(This is a contributed post)
When you run a business, your day-to-day life is essentially one long learning curve. Like Warren Buffet, you treat every book you read as a potential resource. Every news article can yield valuable insights into the business landscape. Even reading your competitor’s blog posts can be a useful window into the state of your industry and how your competitors are adapting to changes pertaining to the technological, economic and (of course) consumer behaviour. Times of crisis can also be great teachers. When we are forced to react to a crisis, it can bring out the best in us… while also teaching us the bad habits that we’ve lapsed into.
As far as crises go, you’d be hard pressed to find a more instructive one for businesses than the COVID-19 pandemic. The coronavirus has proven an unprecedented reminder of business best practices, and what can happen to our enterprises when we forget them. Here we’ll look at some fundamental lessons in best practice of which the pandemic has proven a devastatingly apt reminder.
Agility has never been more important
The agile model is a neat encapsulation of all the reasons why agility is so important in business in general. Let’s take a moment to compare agile frameworks to a traditional waterfall framework. In a waterfall framework, testing is a summative exercise carried out towards the end of the process. It essentially tells developers whether they’re ready to begin operations or whether they need to return to the drawing board.
An agile framework, on the other hand is far more iterative and responsive. Testing is woven into the development process rather than being tacked on at the end. In an agile framework, it’s much easier to perceive potential hurdles and deal with them in a timely fashion.
In business, it’s easy to fall into an operational rhythm. Your hands get so full of the day-to-day that it becomes hard to be proactive. Thus, when a crisis like a global pandemic comes along, it can remind you just how prepared you are. However, when you’re always analyzing, testing and adapting your operational models, you can react with much greater speed and aplomb to all kinds of crises.
Adapt or die
There’s no two ways about it. The COVID-19 pandemic and subsequent lockdown have forced many businesses to make great, sweeping changes to their operational models in order to meet the needs of an economy that has changed enormously virtually overnight. Restaurants, for instance, have had to become purveyors of home-delivered cuisine. Retailers have had to channel much more of their energies into e-commerce without income from their physical premises.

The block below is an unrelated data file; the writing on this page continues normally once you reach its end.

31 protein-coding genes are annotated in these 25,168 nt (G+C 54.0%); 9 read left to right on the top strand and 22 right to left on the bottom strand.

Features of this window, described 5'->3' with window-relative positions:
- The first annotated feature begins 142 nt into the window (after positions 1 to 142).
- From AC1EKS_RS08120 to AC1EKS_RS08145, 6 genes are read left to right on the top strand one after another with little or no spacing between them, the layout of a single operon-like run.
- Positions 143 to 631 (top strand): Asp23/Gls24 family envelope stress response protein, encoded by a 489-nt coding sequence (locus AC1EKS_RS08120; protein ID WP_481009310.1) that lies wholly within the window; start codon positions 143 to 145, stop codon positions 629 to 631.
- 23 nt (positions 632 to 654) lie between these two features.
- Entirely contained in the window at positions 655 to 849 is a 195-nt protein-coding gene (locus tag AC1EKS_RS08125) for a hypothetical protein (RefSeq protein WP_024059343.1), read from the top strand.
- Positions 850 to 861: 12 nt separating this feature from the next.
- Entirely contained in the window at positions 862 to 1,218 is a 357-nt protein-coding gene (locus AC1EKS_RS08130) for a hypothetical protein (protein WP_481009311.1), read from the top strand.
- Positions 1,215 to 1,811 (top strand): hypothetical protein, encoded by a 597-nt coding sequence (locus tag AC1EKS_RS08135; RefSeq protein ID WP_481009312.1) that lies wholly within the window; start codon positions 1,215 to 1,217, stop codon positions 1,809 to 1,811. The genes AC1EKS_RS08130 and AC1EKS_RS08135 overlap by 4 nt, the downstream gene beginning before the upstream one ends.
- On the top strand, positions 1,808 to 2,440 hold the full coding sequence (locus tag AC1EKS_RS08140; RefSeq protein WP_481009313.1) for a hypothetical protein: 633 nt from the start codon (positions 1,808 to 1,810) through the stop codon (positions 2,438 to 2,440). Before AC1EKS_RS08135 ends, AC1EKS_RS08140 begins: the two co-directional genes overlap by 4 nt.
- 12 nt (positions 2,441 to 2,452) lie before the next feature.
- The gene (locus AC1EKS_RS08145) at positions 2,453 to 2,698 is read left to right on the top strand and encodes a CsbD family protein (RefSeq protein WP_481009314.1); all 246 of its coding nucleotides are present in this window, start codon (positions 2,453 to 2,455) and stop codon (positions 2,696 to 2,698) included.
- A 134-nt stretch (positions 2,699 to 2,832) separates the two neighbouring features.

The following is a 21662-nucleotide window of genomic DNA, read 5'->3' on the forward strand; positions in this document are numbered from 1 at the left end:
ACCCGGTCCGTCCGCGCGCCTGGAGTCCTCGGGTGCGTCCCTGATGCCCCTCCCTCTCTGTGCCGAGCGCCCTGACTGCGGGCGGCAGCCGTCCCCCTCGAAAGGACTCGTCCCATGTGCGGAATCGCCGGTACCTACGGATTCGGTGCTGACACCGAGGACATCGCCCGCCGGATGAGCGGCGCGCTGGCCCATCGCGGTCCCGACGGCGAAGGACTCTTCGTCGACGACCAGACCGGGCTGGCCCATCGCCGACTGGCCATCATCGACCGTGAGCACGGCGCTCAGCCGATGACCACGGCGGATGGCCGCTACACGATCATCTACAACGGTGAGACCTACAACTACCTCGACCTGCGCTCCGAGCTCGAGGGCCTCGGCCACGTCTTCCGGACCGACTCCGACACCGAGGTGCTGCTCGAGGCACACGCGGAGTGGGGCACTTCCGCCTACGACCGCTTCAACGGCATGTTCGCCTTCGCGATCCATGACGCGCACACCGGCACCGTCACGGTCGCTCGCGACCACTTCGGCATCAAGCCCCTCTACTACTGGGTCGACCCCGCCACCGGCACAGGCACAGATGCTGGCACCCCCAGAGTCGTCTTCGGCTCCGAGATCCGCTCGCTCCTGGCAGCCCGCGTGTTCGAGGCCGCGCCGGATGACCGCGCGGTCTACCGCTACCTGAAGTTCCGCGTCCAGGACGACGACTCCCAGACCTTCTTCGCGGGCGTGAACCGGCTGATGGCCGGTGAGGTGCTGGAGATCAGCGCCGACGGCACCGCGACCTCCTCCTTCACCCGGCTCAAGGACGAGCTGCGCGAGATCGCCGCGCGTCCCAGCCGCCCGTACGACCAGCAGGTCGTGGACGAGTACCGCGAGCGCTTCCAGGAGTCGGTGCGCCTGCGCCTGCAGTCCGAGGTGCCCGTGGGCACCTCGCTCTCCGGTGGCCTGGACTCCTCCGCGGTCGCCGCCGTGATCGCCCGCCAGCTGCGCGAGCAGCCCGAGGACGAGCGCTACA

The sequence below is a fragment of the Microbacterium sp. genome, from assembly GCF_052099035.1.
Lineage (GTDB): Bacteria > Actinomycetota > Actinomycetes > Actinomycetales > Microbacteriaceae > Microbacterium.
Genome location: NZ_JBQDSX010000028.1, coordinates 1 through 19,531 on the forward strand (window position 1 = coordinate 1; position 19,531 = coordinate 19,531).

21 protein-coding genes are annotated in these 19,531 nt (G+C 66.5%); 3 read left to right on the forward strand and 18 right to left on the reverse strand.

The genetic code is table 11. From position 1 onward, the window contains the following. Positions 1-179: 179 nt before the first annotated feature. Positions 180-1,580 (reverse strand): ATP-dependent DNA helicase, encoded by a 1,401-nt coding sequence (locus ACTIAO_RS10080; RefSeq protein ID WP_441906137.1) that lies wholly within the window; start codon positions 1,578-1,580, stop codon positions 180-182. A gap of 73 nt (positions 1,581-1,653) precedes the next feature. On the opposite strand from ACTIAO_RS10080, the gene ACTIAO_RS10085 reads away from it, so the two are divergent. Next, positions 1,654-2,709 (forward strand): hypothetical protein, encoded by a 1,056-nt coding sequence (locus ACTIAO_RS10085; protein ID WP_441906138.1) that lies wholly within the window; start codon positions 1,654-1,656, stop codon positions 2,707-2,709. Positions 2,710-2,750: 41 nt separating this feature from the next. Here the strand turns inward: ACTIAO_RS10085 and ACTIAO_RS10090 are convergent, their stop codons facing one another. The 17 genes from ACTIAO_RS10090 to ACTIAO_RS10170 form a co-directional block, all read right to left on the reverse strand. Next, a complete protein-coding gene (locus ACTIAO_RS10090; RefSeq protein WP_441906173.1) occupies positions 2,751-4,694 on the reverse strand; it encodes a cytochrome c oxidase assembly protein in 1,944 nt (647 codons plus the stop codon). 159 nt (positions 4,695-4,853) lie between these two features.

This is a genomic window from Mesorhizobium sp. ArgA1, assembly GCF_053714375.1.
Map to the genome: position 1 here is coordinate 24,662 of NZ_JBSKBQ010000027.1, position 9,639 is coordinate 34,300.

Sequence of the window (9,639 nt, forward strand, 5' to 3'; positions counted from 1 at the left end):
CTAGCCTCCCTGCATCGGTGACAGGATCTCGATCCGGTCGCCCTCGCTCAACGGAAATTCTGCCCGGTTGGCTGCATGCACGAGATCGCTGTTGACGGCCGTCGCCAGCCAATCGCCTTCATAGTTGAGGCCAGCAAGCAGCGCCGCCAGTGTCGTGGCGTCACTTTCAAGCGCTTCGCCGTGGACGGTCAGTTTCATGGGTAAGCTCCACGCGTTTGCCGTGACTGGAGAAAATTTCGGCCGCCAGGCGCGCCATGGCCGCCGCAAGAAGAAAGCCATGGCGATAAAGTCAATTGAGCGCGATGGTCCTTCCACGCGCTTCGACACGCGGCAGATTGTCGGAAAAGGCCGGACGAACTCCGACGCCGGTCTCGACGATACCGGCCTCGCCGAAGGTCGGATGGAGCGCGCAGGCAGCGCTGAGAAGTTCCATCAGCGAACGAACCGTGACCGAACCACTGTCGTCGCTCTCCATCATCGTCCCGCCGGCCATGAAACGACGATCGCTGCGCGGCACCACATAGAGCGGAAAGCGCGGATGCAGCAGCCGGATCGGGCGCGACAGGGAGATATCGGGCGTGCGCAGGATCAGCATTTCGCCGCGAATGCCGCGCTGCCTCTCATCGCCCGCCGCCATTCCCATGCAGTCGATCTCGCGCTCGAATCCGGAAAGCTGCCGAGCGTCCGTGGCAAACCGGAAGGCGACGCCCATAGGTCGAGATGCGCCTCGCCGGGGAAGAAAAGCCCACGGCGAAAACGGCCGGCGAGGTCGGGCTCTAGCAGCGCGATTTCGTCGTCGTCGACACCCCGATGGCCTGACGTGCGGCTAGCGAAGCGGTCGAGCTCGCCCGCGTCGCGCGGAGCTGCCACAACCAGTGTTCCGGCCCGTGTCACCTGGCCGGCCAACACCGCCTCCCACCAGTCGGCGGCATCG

If your business model used to involve groups of people occupying the same space, you’re going to have to make significant changes even as the economy starts to grind slowly back into action and more businesses are reopening their doors.
You might need to move parts of your operation outdoors to better accommodate social distancing. Movie exhibitors, for instance might want to consider investing in beanbag seating for moonlight cinemas. You’ll have to have clear floor markers in place for your retail premises and ensure that surfaces like door handles and elevator call buttons are cleaned rigorously. You’ll need to provide hand sanitizing gel for anyone who needs it.
Still, if you have the will, the imagination and the capacity to adapt, you’ll still be able to thrive in the “new normal” business climate. And your customers will think of you all the more fondly for it.
Which brings us to…
Every customer matters
It’s easy for businesses to take their customers for granted. It’s easy to presume their loyalty. But the instant you get complacent, you can expect to lose ground to your competitors. In the current climate, consumer confidence is low. Many of your customers will have lost a significant proportion of their income. Some may even have lost their jobs. As such, they’ve become thriftier than ever. Of course that doesn’t mean that they’re not spending money. But it does mean that they’re being much more discriminate about where, when and how often they spend it.
However much consumer trust you’ve built up over the years, you can’t afford to take any of it for granted. Every customer matters, now more than ever. It’s time to re-engage your customers and build a stronger relationship with your brand.
There are lots of different ways you might do this;
Your employees are incredible… and you can’t afford to take them for granted!
Finally, taking good care of your workforce is an essential part of business best practice. It’s easy to take your employees, like your customers, for granted. Especially when things are going well. However, in times of crisis, businesses can experience a sobering reminder of just how reliant they are upon the skills, expertise and wisdom of their employees.
Now’s the perfect time to thank them for their patience, diligence and adaptability thus far in the crisis. Give them flexibility. Allow them to work from home if they want to or divide their time between the office and home. Take steps to make them feel safe and valued. Ensure that they all have access to training and professional development.
Your employees are awesome. It’s time to show them that you know it!